Move over, big idea. It’s time for brands to take a stand

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Sagar Article

In an era of hyper-localisation, brands can no longer afford one big idea for multiple platforms, messaging, objectives. As the market gets increasingly cluttered, brands will be forced to think and say, “Let’s talk value to the consumer.” Enter ‘The Stand’ – a representation of a brand’s values. Sagar Kapoor, chief creative officer, Lowe Lintas, explains why, in a multi-platform era, brands are pivoting from the ‘Big Idea’ to ‘The Stand’.

My birth in advertising was, fortunately, in the era of the ‘big idea.

I witnessed many such around me and was lucky to be a tiny part of some of the massive ideas in those days. There were countless, like stars in agalaxy. each having its own sparkle. all of them lighting up the sky called advertising.

Tata Tea’s ‘Jaago re’, Lifebuoy’s ‘Help a child reach 5‘, ICICI Life Insurance’s ‘Jeetey raho‘ and ‘Bande acchey hai‘, Coke’s ‘Thanda matlab Coca Cola‘, Surf’s ‘Daag acche hai‘, Fevicol’s ‘Fevicol Aa jod’. I can go on and on.

These big ideas were both a huge relief and a huge challenge. While you knew where to land, you needed to land in a newer, bigger, sexier way every single time. Imagine a skydiver landing at the same spot, yet pulling off newer, fresher tricks up in the sky.

Today, there is a lot of noise about the death of the big idea. It’s partly true. Brands cant afford one big idea for multiple platforms, messaging, objectives, etc . Yet, every platform, campaign and message still needs a big idea to engage the consumer.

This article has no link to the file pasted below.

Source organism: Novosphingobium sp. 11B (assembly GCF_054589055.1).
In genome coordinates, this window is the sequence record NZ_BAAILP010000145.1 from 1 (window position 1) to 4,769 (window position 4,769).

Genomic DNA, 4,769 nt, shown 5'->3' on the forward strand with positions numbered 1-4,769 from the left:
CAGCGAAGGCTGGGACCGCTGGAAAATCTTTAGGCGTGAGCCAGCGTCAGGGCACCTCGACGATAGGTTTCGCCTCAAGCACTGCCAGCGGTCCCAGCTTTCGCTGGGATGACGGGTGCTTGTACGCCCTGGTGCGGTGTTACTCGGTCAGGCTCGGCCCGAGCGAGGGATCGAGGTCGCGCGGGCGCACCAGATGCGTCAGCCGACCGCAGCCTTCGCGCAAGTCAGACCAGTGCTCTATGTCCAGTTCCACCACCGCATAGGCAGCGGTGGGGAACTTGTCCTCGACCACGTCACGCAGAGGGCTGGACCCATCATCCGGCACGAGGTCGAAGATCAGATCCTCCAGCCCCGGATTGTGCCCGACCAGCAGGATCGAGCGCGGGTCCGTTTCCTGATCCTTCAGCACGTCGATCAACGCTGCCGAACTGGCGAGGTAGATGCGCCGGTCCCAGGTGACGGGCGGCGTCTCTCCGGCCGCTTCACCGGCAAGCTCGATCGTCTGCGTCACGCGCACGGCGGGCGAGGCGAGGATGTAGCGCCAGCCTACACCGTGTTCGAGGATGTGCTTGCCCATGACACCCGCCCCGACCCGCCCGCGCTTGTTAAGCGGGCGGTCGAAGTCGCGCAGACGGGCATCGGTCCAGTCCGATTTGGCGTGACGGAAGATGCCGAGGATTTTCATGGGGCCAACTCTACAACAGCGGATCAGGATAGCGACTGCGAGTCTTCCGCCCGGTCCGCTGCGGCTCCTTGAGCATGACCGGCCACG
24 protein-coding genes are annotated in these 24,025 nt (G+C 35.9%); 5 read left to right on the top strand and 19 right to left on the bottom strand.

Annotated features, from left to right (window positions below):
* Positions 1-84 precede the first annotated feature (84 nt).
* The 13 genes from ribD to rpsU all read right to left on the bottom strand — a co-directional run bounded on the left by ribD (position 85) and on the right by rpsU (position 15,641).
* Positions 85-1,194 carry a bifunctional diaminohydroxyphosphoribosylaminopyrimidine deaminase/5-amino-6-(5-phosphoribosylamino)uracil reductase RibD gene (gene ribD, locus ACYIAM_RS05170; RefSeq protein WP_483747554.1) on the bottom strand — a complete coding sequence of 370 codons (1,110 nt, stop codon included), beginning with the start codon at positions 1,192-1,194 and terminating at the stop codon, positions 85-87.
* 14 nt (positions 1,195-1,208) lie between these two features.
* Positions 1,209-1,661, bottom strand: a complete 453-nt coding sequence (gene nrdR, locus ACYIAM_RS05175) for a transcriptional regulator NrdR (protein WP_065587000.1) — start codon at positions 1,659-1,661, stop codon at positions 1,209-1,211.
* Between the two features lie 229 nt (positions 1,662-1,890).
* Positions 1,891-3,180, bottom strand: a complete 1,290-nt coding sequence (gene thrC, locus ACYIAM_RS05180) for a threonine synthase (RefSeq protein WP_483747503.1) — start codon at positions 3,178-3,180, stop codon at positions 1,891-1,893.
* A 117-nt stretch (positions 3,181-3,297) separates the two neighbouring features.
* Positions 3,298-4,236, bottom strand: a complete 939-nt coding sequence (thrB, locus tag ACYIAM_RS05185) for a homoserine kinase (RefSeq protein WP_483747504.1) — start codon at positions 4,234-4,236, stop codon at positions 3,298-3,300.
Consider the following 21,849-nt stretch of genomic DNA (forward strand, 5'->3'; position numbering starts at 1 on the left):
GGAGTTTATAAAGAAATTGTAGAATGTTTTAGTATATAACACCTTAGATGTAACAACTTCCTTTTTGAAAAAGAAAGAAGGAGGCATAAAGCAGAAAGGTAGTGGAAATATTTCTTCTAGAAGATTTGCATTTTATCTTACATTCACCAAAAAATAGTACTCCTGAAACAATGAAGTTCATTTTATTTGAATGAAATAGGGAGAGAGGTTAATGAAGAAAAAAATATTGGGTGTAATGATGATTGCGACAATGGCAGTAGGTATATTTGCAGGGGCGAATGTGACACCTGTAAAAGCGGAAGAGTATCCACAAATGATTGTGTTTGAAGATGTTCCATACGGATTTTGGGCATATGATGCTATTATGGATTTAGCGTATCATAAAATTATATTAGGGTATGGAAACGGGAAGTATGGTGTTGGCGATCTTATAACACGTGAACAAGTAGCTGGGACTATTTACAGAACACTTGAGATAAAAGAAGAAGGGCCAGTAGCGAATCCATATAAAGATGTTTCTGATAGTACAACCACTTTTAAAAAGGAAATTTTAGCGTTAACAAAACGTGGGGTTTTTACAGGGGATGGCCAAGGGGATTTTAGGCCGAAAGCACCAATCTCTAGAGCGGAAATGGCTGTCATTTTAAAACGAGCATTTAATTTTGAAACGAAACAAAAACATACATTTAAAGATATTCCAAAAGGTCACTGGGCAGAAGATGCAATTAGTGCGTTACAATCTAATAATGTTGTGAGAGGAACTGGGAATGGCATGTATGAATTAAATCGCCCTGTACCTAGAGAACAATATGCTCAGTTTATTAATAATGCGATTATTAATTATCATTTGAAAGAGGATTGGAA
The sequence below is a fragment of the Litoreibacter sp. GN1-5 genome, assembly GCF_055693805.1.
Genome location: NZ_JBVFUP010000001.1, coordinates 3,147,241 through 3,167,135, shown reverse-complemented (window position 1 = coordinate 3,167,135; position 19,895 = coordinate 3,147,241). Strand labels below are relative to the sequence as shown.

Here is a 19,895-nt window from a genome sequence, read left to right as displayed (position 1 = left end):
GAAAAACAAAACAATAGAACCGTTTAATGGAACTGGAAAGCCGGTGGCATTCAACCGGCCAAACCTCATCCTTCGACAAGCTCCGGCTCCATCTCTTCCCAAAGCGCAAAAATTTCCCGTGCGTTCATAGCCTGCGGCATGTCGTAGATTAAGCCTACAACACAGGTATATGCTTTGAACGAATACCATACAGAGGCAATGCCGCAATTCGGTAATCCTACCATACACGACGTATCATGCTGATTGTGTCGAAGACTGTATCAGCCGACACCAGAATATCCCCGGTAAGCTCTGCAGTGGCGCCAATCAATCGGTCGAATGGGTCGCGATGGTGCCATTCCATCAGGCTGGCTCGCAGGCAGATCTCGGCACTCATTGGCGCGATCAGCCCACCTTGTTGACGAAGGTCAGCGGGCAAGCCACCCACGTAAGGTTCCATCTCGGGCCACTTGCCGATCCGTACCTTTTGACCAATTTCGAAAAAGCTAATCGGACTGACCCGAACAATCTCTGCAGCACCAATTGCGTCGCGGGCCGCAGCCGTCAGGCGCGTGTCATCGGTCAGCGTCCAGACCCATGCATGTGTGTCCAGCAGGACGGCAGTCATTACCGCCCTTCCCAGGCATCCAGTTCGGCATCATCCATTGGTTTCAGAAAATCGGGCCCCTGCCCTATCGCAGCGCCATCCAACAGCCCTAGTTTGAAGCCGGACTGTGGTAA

Welcome to the era of “The Stand’. What does your brand ‘stand for”? As times get tougher, brands will be forced to think and say, “Let’s talk value to the consumer.” Of course, the consumer needs value. No one will spend on a product that says, “I do nothing for you!” There’s a reason I used the word ‘product’ and not ‘brand’. A product is meant to deliver value, a brand has to go beyond it.

If a consumer regards what a brand values, they will be likely to have more love for that brand. That value is the stand a brand takes. It can be a social stand, an emotional one. a practical one… a silly stand. Once this stand is clear, it allows the brand to mushroom as many big ideas as possible for every platform and need. Then all of it eventually belongs to the brand’s stand.


Even for the agency team, this is a clear lighthouse. A creative person is both directed and yet liberated with a stand. Since the stand is so wide, it allows for innumerable expressions, via cracking the idea or the big idea on the brief.

When a brand needs multiple partners. the need for taking a stand gains more importance. For instance, a particular big idea for the brand might not sit well on a performance marketing brief. But as long as the new idea cracked for the brief adds or even belongs to the space of the brands stand, the overall magic will still happen.

Like, Lifebuoy stands for ‘saving people from infections and saving lives’. Now, this stand allows for a sharp brief on a particular infection prevention to the larger cause of prevention. Right from a mainline TVC campaign to a particular cohort brief in a performance marketing campaign, it is wide enough for the different creative teams involved to crack their individual ideas. Both either add or belong to the stand of the brand.

So, if I compare the two eras mentioned – that of the big idea and of a stand – it’s only getting bigger and better now. The target has just become wider and so has the bull’s eye.

Although, since I was born in the ‘big idea’ era, if I were to mourn it and write an epitaph, here goes: “Please spare your tears. I am not dead. I am just born to a new mother. Her name is Stand.”

(The article authored by Sagar Kapoor, COO – Lowe Linta, was originally published in ET BrandEquity)

(Photo Credit: Pixabay)